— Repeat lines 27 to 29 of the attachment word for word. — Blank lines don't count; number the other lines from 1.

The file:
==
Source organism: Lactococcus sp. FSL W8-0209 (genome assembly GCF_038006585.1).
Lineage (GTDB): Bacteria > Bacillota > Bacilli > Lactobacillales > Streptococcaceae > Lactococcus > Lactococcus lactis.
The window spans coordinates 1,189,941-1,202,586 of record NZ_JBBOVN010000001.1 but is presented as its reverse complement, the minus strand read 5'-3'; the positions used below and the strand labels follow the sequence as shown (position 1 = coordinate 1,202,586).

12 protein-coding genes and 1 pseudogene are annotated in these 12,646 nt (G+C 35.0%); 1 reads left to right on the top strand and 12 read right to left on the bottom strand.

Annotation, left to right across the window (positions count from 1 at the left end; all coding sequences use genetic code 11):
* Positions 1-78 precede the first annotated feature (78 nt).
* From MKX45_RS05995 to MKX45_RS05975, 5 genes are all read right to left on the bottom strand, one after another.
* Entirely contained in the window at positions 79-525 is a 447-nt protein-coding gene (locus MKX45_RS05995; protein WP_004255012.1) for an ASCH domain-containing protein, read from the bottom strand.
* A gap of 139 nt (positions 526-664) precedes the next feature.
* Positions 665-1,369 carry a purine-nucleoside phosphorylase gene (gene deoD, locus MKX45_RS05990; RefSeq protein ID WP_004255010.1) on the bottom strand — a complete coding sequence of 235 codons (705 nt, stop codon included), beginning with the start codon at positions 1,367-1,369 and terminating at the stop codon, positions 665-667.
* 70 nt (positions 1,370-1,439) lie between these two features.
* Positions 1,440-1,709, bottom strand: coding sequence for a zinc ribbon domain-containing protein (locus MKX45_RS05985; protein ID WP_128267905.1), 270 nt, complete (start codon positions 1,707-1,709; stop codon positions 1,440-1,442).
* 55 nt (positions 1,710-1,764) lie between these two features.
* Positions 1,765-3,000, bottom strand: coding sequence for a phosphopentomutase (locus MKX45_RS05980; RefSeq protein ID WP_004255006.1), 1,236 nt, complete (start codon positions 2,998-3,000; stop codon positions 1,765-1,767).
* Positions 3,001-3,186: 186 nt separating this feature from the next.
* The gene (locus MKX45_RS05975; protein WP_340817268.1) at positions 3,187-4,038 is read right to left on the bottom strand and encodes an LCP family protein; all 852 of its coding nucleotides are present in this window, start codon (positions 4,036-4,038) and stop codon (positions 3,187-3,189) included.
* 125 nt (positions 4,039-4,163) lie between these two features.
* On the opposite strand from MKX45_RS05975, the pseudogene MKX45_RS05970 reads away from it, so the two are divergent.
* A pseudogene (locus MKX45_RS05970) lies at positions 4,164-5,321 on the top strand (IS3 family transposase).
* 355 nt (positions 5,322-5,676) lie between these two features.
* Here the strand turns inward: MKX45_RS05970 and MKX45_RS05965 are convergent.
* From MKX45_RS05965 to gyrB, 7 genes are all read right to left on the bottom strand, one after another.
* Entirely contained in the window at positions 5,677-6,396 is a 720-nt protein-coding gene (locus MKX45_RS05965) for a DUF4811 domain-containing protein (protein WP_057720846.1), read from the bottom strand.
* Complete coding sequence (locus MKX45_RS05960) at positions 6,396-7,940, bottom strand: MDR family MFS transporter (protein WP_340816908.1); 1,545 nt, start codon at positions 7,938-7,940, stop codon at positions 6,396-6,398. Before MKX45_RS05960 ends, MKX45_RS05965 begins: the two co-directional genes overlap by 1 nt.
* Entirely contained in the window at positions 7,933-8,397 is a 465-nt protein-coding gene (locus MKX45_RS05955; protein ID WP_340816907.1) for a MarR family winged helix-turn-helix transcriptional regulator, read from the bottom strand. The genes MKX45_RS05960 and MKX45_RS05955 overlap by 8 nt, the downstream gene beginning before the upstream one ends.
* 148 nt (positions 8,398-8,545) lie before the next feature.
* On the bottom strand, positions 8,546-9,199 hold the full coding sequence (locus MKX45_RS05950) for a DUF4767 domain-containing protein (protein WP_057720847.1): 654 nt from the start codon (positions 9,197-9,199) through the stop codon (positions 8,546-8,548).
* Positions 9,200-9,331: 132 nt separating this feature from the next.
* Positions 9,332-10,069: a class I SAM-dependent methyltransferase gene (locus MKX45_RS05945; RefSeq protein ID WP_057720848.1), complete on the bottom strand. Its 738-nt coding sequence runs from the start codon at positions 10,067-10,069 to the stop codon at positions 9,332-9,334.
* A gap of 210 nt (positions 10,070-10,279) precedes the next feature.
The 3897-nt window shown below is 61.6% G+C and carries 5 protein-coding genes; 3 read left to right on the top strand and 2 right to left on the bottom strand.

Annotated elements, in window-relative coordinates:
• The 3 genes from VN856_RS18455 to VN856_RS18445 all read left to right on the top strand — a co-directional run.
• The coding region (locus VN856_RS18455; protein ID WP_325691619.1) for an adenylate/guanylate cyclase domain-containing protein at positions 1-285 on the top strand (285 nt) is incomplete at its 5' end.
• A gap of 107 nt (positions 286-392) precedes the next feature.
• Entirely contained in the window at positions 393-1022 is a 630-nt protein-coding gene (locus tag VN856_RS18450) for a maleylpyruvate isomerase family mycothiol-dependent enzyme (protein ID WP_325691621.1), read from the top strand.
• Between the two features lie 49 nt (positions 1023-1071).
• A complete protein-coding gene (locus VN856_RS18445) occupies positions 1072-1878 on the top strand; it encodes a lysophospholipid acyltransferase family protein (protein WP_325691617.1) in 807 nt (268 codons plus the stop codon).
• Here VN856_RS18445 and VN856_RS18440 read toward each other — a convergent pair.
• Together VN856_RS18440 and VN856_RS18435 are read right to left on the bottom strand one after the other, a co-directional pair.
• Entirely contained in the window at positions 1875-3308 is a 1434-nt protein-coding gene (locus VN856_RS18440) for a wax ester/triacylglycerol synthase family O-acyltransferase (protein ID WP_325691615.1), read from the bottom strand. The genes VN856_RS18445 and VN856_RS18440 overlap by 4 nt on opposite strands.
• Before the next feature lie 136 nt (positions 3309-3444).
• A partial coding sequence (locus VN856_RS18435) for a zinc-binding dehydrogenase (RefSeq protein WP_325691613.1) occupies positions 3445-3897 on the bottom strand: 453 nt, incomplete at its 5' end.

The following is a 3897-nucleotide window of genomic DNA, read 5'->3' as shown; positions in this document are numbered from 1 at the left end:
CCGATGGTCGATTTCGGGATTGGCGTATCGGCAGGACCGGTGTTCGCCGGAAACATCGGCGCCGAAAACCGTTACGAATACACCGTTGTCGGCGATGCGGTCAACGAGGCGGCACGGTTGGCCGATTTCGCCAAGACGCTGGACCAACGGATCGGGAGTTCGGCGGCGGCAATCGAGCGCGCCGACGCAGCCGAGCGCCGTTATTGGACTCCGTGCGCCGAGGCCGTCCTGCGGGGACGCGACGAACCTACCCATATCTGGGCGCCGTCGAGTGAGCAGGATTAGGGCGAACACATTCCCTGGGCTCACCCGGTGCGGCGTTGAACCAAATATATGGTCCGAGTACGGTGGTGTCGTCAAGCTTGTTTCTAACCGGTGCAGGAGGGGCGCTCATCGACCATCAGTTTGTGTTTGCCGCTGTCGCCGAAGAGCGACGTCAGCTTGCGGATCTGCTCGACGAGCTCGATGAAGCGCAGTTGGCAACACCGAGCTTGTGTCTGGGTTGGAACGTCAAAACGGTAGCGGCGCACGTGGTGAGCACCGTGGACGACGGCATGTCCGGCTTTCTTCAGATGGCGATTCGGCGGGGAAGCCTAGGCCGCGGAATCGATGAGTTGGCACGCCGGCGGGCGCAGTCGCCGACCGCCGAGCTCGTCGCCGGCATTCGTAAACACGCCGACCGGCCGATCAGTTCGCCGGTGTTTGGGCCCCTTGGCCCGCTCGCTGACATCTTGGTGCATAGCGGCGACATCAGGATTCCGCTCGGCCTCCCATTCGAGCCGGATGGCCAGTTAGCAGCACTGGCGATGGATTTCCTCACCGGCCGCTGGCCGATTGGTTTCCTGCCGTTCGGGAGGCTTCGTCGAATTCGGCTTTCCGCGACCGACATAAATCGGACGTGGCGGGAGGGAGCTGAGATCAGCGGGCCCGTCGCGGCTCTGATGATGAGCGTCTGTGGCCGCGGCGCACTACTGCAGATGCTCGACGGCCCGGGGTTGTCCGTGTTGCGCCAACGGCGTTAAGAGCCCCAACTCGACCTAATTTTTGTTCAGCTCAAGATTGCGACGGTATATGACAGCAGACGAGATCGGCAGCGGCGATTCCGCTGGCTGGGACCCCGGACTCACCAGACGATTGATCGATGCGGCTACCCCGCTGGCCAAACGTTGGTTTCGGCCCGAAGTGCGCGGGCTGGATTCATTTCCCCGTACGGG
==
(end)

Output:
* On the bottom strand, positions 8,546-9,199 hold the full coding sequence (locus MKX45_RS05950) for a DUF4767 domain-containing protein (protein WP_057720847.1): 654 nt from the start codon (positions 9,197-9,199) through the stop codon (positions 8,546-8,548).
* Positions 9,200-9,331: 132 nt separating this feature from the next.
* Positions 9,332-10,069: a class I SAM-dependent methyltransferase gene (locus MKX45_RS05945; RefSeq protein ID WP_057720848.1), complete on the bottom strand. Its 738-nt coding sequence runs from the start codon at positions 10,067-10,069 to the stop codon at positions 9,332-9,334.